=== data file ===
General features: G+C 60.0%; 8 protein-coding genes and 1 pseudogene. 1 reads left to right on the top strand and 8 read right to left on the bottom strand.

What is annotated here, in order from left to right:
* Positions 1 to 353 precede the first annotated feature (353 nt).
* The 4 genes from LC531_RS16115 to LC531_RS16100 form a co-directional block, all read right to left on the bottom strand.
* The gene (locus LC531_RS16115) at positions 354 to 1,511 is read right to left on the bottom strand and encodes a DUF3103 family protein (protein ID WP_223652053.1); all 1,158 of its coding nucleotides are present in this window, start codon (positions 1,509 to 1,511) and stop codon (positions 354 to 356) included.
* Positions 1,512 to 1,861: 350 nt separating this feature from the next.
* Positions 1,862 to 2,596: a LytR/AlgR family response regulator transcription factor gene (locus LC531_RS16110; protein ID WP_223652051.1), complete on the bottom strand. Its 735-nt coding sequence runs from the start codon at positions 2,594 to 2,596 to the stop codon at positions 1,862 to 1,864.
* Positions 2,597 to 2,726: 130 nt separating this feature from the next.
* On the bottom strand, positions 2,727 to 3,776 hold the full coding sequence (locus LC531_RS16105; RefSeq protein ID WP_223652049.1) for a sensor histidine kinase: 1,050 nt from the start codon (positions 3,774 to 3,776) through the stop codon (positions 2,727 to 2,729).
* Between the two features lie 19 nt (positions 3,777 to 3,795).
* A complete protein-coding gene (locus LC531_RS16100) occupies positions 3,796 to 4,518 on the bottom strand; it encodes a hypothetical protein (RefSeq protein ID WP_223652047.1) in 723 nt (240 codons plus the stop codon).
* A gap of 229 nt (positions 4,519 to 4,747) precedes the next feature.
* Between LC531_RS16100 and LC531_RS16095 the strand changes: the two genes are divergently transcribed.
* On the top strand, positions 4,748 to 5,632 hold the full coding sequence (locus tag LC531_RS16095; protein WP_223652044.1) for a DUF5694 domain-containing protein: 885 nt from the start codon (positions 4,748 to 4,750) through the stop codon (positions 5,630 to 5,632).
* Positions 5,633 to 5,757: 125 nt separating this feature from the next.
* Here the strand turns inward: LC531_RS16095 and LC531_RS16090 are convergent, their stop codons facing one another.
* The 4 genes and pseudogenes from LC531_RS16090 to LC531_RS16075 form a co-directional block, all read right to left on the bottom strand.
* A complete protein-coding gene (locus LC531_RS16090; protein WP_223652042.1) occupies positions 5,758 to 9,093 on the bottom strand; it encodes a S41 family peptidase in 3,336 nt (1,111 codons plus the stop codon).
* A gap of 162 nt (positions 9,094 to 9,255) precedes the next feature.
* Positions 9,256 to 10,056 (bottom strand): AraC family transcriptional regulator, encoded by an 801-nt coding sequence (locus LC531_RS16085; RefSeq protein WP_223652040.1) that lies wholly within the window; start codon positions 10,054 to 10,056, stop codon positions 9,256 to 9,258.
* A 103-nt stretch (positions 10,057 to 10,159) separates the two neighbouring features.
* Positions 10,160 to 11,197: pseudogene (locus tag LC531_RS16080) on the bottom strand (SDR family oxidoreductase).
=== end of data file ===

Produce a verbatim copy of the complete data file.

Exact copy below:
General features: G+C 60.0%; 8 protein-coding genes and 1 pseudogene. 1 reads left to right on the top strand and 8 read right to left on the bottom strand.

What is annotated here, in order from left to right:
* Positions 1 to 353 precede the first annotated feature (353 nt).
* The 4 genes from LC531_RS16115 to LC531_RS16100 form a co-directional block, all read right to left on the bottom strand.
* The gene (locus LC531_RS16115) at positions 354 to 1,511 is read right to left on the bottom strand and encodes a DUF3103 family protein (protein ID WP_223652053.1); all 1,158 of its coding nucleotides are present in this window, start codon (positions 1,509 to 1,511) and stop codon (positions 354 to 356) included.
* Positions 1,512 to 1,861: 350 nt separating this feature from the next.
* Positions 1,862 to 2,596: a LytR/AlgR family response regulator transcription factor gene (locus LC531_RS16110; protein ID WP_223652051.1), complete on the bottom strand. Its 735-nt coding sequence runs from the start codon at positions 2,594 to 2,596 to the stop codon at positions 1,862 to 1,864.
* Positions 2,597 to 2,726: 130 nt separating this feature from the next.
* On the bottom strand, positions 2,727 to 3,776 hold the full coding sequence (locus LC531_RS16105; RefSeq protein ID WP_223652049.1) for a sensor histidine kinase: 1,050 nt from the start codon (positions 3,774 to 3,776) through the stop codon (positions 2,727 to 2,729).
* Between the two features lie 19 nt (positions 3,777 to 3,795).
* A complete protein-coding gene (locus LC531_RS16100) occupies positions 3,796 to 4,518 on the bottom strand; it encodes a hypothetical protein (RefSeq protein ID WP_223652047.1) in 723 nt (240 codons plus the stop codon).
* A gap of 229 nt (positions 4,519 to 4,747) precedes the next feature.
* Between LC531_RS16100 and LC531_RS16095 the strand changes: the two genes are divergently transcribed.
* On the top strand, positions 4,748 to 5,632 hold the full coding sequence (locus tag LC531_RS16095; protein WP_223652044.1) for a DUF5694 domain-containing protein: 885 nt from the start codon (positions 4,748 to 4,750) through the stop codon (positions 5,630 to 5,632).
* Positions 5,633 to 5,757: 125 nt separating this feature from the next.
* Here the strand turns inward: LC531_RS16095 and LC531_RS16090 are convergent, their stop codons facing one another.
* The 4 genes and pseudogenes from LC531_RS16090 to LC531_RS16075 form a co-directional block, all read right to left on the bottom strand.
* A complete protein-coding gene (locus LC531_RS16090; protein WP_223652042.1) occupies positions 5,758 to 9,093 on the bottom strand; it encodes a S41 family peptidase in 3,336 nt (1,111 codons plus the stop codon).
* A gap of 162 nt (positions 9,094 to 9,255) precedes the next feature.
* Positions 9,256 to 10,056 (bottom strand): AraC family transcriptional regulator, encoded by an 801-nt coding sequence (locus LC531_RS16085; RefSeq protein WP_223652040.1) that lies wholly within the window; start codon positions 10,054 to 10,056, stop codon positions 9,256 to 9,258.
* A 103-nt stretch (positions 10,057 to 10,159) separates the two neighbouring features.
* Positions 10,160 to 11,197: pseudogene (locus tag LC531_RS16080) on the bottom strand (SDR family oxidoreductase).